“For the God Below” ended with eight minutes of grand showmanship to the god that dwells in the dark.

Origin’s high tech death shredders, continued the voluntary controlled violence, raising the bar and crowd expectations ten horns high. Whipping the crowd into another frenzy including an intimate wall of death they began with “The Beyond Within.” Everything happened at uber-rapid-fire pace and brutality. Origin shows are fast, bludgeoning and brutal. Music made for mosh/circle pits and crowd surfing beginning as sudden as they end.

“Thrall: Fulcrum Apex” was one minute of punk themed, chugging, free-style limb throwing. On “Expulsion of Fury” guitar notes whined and screamed as drums Gatling-gunned beats like a mob war firefight. “Purgatory” was a minute-and-half unapologetic “slower” (like automatic caught in slow motion) tune, breath catcher.

“Saligia” was seven minutes of rapid motion speed and precession. “Aftermath” blasted with high tech battalion speed. “Redistribution of Filth” kicked in with menacing rough riffs like a grooving pounding fist/helping hand. “Portal” ended the show starting without warning.

Belphegor’s presentation resembled more horror movie graveyard than stage consecration. Skulls, bones and dead desert animal heads decorated the platform adorned in pseudo Ed Gein décor.  Skeletal remains bathed in eerie blue and red light faced the crowd.  A horrific but cool mix of Texas Chainsaw Massacre, Cannibal Holocaust, Temple of Doom and Fury Road.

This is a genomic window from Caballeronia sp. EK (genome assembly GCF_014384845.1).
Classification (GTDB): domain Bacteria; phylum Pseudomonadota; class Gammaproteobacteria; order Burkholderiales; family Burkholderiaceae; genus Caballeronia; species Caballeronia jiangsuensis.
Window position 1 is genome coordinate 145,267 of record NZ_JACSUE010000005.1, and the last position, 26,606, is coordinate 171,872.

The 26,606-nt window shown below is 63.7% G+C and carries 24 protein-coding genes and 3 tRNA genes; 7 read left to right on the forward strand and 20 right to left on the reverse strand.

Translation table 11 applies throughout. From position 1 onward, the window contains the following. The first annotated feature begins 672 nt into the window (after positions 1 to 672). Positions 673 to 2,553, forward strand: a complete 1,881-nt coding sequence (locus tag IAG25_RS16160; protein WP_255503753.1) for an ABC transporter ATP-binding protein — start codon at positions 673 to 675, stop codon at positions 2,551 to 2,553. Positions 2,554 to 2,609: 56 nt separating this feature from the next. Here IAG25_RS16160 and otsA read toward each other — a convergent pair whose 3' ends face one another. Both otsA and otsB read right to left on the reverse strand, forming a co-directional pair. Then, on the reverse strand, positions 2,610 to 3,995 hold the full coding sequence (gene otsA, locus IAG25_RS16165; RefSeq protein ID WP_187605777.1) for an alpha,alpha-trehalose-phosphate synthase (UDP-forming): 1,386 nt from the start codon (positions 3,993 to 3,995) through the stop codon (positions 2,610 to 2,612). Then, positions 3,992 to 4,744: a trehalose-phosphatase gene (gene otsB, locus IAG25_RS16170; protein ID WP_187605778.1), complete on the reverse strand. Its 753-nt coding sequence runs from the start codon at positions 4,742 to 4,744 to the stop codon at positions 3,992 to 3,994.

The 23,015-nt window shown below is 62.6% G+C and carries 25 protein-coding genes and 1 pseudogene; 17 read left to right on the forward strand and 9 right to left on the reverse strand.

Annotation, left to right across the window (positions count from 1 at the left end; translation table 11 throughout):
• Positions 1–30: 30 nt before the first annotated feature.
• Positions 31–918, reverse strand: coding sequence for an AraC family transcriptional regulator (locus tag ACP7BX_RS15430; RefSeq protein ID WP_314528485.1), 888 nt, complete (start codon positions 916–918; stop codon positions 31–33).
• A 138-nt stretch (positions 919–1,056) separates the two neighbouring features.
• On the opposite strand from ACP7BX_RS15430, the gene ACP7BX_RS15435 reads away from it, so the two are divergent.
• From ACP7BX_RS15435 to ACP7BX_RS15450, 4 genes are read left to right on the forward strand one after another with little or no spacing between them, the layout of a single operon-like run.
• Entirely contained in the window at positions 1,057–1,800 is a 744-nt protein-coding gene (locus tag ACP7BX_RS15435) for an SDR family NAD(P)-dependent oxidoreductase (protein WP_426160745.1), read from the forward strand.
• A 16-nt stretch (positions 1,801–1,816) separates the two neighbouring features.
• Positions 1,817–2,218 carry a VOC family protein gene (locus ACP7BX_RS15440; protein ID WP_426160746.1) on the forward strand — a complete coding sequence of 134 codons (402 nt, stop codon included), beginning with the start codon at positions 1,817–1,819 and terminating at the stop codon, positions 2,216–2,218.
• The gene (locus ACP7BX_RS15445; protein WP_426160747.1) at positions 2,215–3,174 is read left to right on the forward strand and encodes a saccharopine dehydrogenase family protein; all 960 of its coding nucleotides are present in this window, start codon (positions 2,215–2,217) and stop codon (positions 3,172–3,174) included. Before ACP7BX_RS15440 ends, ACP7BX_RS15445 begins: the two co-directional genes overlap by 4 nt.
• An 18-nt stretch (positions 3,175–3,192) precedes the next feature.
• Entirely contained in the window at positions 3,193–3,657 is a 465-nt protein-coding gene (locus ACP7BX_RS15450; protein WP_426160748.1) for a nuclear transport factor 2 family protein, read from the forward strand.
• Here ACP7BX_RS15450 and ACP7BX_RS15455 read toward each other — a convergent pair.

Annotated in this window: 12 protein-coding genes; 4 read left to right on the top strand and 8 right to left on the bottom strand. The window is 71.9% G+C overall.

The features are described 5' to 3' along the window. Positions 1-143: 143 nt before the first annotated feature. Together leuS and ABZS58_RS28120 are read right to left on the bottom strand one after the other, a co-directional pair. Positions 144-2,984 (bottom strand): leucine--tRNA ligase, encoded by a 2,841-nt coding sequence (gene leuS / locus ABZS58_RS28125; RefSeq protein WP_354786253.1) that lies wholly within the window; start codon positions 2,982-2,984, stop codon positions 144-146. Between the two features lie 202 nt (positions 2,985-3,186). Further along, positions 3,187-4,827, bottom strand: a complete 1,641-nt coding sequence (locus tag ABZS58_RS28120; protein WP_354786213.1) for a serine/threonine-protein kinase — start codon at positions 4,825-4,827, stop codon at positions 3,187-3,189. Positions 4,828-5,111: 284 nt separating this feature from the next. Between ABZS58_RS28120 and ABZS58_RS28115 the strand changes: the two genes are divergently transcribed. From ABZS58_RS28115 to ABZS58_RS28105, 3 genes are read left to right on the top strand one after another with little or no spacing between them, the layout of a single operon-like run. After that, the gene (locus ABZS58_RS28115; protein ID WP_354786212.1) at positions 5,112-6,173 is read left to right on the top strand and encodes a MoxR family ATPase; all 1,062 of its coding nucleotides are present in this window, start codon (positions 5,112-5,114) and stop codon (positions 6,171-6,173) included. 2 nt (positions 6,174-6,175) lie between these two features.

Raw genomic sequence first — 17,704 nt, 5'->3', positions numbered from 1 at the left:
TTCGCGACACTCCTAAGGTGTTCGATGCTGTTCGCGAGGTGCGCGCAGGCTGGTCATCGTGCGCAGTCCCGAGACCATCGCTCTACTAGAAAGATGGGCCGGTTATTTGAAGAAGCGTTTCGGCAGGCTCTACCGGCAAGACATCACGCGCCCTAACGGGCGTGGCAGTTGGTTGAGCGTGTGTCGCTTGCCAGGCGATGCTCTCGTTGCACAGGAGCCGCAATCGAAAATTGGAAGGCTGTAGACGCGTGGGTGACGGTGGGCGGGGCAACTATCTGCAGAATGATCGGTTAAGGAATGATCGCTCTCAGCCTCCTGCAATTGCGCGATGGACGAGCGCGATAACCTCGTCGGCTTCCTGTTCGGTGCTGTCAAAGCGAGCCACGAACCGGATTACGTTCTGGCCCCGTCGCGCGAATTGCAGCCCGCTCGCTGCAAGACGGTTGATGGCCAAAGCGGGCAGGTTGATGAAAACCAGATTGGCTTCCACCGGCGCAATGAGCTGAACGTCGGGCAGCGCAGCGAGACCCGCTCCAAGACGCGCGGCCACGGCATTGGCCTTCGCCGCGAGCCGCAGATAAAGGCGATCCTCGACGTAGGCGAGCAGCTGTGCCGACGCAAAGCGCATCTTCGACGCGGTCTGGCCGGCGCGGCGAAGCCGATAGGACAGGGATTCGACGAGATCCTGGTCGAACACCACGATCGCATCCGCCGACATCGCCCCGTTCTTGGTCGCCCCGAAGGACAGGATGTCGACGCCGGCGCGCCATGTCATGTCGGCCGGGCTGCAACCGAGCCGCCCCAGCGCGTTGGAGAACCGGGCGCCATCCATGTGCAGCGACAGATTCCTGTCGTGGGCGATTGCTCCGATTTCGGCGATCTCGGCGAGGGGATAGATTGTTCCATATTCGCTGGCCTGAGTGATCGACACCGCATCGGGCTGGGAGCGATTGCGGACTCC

Sounds of dark worship that could’ve been from an underground ceremony or the depths of the abyss played prepping the audience for live blasphemy.

They arrived painted to possess as the strobe lights blasted their dark silhouettes like shining morning stars.

The church bells rang and horns were raised as Helmuth’s bloodshot head and face came into view for “In Blood-Devout this Sanctity.”  Blast beat lyrical fire spewed and bombs exploded on “Gasmask Terror.” From the darkest regions of oblivion “Belphegor-Hell’s Ambassador” made an appearance from Pestapokalypse VI.

The night’s necromancy began as Pazuzu came from Helmuth’s throat as the mangling blacksmith’s hammer fell with guitar notes twisting and contorting “Conjuring the Dead.”

Souls and demon’s danced together in evil union on “Pactum in Aeternum.”  “Bondage Goat Zombie” screamed of unrestrained sexual deviance and practices. A devoutly dark art disciplined monk appeared, waving the acrid incense masking and, or encouraging the stench.

Newest tune “Tottenkult-Exegesis of Deterioration” chugged along with dark foreboding ominous. They ended with the blood pouring of “Bleeding Salvation.”

 

Images by Mike Ritchie